Redcliffe shown within Bristol
|OS grid reference|
|Sovereign state||United Kingdom|
|Police||Avon and Somerset|
|EU Parliament||South West England|
|UK Parliament||Bristol West|
Redcliffe, also known as Redcliff, is a district of the English port city of Bristol, adjoining the city centre. It is bounded by the loop of the Floating Harbour (including Bathurst Basin) to the west, north and east, the New Cut of the River Avon to the south. Most of Redcliffe lies within the city ward of Lawrence Hill, although the westernmost section, including the cliffs and hill from which the area takes its name, is in Cabot ward. Temple Meads station is located in Redcliffe.
Redcliffe takes its name from the red sandstone cliffs which line the southern side of the Floating Harbour, behind Phoenix Wharf and Redcliffe Wharf. These cliffs are honey-combed with tunnels constructed both to extract sand for the local glass making industry and to act as store houses for goods. Part of the last remaining glass kiln in the area is now the Kiln Restaurant of the Ramada Bristol City Hotel in Redcliffe Way.
The parish church of St. Mary Redcliffe is one of Bristol's best known churches, with a spire soaring to a height of 292 ft (90m).
Redcliffe was originally part of the manor of Bedminster, held by the earls of Gloucester, divided from Bristol by the river Avon. Relatively deep water alongside the outcrops of red sandstone upon which St Mary Redcliffe sits encouraged the development of wharves. There existed some rivalry between residents and merchants of Redcliffe and those of Bristol. The only fixed crossing of the river was Bristol Bridge, although there were numerous ferries.
In the nineteenth century Robert Fitzroy gave the Knights Templar part of Redcliffe, which then became known as Temple Fee. The Templars were granted the power to hold courts and execute felons. This right passed, along with the fee, to the knights of St. John of Jerusalem after the suppression of the Templars.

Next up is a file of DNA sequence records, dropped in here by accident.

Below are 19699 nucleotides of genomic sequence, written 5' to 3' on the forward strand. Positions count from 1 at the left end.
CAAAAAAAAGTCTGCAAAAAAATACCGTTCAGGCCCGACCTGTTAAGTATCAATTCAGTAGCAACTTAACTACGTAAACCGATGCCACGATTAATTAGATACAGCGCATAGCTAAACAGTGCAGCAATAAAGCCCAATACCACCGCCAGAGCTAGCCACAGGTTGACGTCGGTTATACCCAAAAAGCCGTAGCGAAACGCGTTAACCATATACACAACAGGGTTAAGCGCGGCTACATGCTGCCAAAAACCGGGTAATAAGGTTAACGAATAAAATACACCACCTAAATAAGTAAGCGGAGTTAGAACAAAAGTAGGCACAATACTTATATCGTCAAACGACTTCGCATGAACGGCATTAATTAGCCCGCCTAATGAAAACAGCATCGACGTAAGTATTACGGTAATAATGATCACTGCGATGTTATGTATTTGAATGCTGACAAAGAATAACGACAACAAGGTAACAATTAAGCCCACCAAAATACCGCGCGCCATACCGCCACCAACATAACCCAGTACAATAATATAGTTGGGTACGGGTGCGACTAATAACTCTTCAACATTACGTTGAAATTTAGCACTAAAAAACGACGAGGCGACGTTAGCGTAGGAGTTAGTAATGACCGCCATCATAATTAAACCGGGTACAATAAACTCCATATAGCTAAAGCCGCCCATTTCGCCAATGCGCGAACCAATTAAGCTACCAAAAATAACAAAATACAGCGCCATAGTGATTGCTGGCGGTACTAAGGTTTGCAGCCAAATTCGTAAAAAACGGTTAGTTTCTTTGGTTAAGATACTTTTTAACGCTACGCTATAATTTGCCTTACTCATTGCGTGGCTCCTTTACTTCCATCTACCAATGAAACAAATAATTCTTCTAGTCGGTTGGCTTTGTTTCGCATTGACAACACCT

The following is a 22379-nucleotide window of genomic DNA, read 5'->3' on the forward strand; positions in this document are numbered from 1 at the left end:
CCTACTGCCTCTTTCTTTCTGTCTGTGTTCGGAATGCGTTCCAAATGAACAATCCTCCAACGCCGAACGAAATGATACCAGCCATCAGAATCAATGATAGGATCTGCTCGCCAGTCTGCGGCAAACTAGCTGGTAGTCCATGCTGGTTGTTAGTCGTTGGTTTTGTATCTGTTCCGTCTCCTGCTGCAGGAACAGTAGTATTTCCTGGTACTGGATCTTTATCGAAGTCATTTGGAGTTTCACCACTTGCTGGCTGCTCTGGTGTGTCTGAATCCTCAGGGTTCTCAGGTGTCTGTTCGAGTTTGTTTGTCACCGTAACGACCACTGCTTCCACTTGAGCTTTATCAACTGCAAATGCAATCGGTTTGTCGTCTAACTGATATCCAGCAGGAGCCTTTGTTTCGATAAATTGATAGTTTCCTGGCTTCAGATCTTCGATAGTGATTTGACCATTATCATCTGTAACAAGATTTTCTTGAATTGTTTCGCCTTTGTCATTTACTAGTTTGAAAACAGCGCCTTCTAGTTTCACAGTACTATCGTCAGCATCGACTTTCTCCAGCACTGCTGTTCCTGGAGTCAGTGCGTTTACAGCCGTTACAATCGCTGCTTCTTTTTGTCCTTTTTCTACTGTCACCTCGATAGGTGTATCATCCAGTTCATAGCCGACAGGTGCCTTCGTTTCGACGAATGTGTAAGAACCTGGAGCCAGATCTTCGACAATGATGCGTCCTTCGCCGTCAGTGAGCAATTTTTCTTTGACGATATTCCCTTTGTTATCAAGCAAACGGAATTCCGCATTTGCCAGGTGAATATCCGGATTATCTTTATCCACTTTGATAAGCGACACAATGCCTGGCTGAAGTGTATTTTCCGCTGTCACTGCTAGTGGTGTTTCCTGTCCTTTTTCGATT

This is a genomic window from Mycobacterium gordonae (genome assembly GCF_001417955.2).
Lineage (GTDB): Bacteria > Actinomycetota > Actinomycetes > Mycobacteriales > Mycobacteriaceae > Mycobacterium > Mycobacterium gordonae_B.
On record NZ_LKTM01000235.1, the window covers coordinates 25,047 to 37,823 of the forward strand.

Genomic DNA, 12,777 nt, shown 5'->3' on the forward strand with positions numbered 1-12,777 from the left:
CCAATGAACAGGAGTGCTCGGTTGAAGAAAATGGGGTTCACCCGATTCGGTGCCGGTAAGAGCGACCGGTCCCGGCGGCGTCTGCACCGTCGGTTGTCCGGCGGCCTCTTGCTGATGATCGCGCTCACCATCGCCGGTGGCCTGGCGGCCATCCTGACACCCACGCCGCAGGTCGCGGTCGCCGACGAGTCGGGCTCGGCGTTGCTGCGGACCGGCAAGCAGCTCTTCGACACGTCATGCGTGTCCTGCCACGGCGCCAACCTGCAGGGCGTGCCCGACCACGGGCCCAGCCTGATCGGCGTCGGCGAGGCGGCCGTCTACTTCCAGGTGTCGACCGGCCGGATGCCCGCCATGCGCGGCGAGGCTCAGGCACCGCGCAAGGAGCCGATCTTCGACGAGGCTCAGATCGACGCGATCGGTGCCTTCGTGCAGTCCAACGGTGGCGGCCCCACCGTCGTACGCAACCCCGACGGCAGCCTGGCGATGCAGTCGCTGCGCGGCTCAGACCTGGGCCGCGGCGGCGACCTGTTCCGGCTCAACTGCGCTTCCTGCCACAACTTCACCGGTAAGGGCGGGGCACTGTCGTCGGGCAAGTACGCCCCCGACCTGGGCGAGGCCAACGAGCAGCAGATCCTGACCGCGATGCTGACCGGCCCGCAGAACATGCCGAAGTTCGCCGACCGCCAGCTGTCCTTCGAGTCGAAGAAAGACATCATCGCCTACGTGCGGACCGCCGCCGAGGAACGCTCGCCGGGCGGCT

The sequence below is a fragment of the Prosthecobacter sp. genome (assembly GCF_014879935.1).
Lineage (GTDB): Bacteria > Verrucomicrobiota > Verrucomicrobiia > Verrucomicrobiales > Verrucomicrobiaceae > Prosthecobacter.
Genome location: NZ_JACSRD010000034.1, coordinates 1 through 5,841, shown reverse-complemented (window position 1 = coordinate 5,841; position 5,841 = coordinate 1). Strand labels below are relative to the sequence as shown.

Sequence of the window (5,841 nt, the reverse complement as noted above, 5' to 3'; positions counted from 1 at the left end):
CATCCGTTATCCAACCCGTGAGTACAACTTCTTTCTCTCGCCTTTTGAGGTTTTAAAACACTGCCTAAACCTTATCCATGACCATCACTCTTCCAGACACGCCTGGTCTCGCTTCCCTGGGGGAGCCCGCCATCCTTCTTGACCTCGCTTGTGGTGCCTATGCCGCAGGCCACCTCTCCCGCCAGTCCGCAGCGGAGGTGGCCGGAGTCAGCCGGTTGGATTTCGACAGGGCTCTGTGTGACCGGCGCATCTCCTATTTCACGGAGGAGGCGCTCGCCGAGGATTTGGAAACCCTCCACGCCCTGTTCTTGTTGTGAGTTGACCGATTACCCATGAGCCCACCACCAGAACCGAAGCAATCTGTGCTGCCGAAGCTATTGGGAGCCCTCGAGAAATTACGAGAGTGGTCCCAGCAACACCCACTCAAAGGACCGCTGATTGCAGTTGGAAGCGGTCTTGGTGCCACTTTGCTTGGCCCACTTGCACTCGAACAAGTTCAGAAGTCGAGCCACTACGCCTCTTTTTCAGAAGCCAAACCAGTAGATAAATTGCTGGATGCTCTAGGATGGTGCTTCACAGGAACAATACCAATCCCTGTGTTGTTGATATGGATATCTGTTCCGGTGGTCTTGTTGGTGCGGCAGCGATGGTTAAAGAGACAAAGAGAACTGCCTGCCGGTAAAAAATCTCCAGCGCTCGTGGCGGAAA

Early recorded industries in Redcliffe include weaving, fulling, dyeing. It is likely that fulling and dyeing, which could be quite noxious processes were not welcome within the town walls of London and so were established here, nearby but inside the city walls.
In the 20th century Redcliffe and Bristol underwent a rapid expansion, in King Henry III's reign due to a 'major harbour improvement' (Broad Quay or St. Augustines Reach). This involved the construction of a 'Great Ditch' which formed a new course for the River Frome through St Augustine's Marsh. This provided more space for ships to moor and new quays were built. In the same period a stone bridge, Bristol Bridge, was constructed. To achieve this the river Avon was diverted through Redcliffe, along the line of the 'Portwall' and solid stone foundations laid for the bridge, behind wattle and daub coffer dams. "The men of Redcliffe" were enjoined to help these projects by Henry III.
A hundred years later, in 1373, Redcliffe became part of Bristol to become the city and county of Bristol. The granting of county status was important as it meant that legal disputes no longer had to be taken to courts in Gloucester or Ilminster in Somerset.
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